When Cal sacrifices himself by combining the sapphire in his dragon tattoo and the sapphire in the piece of Noah’s Ark that is embedded in the volcanic fissure, he becomes a beacon to bring all the passengers together to one site. Cal’s repeated sacrifices and the importance of what he says initially draws connections between him and Jesus Christ. When Cal discovers that he is the only passenger still receiving callings, he works tirelessly to help people solve them despite it taking a great physical and mental toll on him. But it’s in his death that it becomes even more poignant as it mirrors the sacrifice made by the Christian Messiah for the rest of humanity. 

Cal’s death marked the first real clue the show gives us as to how passengers can survive the Death Date, as he was selfless and sacrificed himself to get the other passengers to the site. It mirrored how in the final episode, we discovered that being a good person was what saved people, as Eagan offered his life in exchange for Adrian because he felt Adrian was a good person whereas he had been selfish. But as Adrian reminded Eagan that sacrificing his life for another proved he wasn’t selfish. Likewise, Ben helped talk Saanvi into forgiving herself for the death of the Major (Elizabeth Marvel) as she helped save people, including Cal. The clue revealed that those who survived and were given a second chance at life were the ones who were selfless.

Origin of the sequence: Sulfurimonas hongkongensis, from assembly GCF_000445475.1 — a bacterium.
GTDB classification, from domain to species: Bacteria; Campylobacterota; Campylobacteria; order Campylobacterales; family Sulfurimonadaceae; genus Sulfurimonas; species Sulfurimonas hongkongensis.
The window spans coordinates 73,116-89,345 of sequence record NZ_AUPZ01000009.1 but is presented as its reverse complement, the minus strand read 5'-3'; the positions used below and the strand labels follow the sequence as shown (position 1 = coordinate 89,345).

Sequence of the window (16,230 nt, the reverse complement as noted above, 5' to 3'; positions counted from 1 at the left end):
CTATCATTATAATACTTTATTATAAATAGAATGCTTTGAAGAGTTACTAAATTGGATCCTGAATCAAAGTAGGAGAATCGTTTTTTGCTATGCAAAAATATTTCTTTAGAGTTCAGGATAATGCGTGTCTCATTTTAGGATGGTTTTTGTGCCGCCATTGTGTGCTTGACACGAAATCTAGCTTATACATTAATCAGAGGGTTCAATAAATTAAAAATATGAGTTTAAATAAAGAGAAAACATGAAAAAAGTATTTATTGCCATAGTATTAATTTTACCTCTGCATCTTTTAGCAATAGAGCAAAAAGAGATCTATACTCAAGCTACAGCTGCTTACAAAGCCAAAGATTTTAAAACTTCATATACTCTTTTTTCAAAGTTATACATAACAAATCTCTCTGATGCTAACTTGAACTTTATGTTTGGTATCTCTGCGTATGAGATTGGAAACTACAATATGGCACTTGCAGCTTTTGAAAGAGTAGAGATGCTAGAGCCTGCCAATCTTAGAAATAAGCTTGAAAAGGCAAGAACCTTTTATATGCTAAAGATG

Ad – content continues below

It’s easy to argue that Cal was very much the leader in understanding Flight 828’s mystery and could also be central to why it happened in the first place – something the show never really clarifies. Cal was special and he never really questioned anything beyond the guilt he felt for his mom, Grace’s, death. Unlike the other passengers, by being on the flight, he was given a second chance at life rather than needing to redeem himself. By being on the plane, it allowed Cal to find someone to help cure his cancer meanwhile passengers like Paul, Eagan and Adrian, the flight was a chance for them to redeem themselves. It again draws Cal back to being a religious figure as he is the one person that was not in need of redemption, but instead, he helped others to find theirs.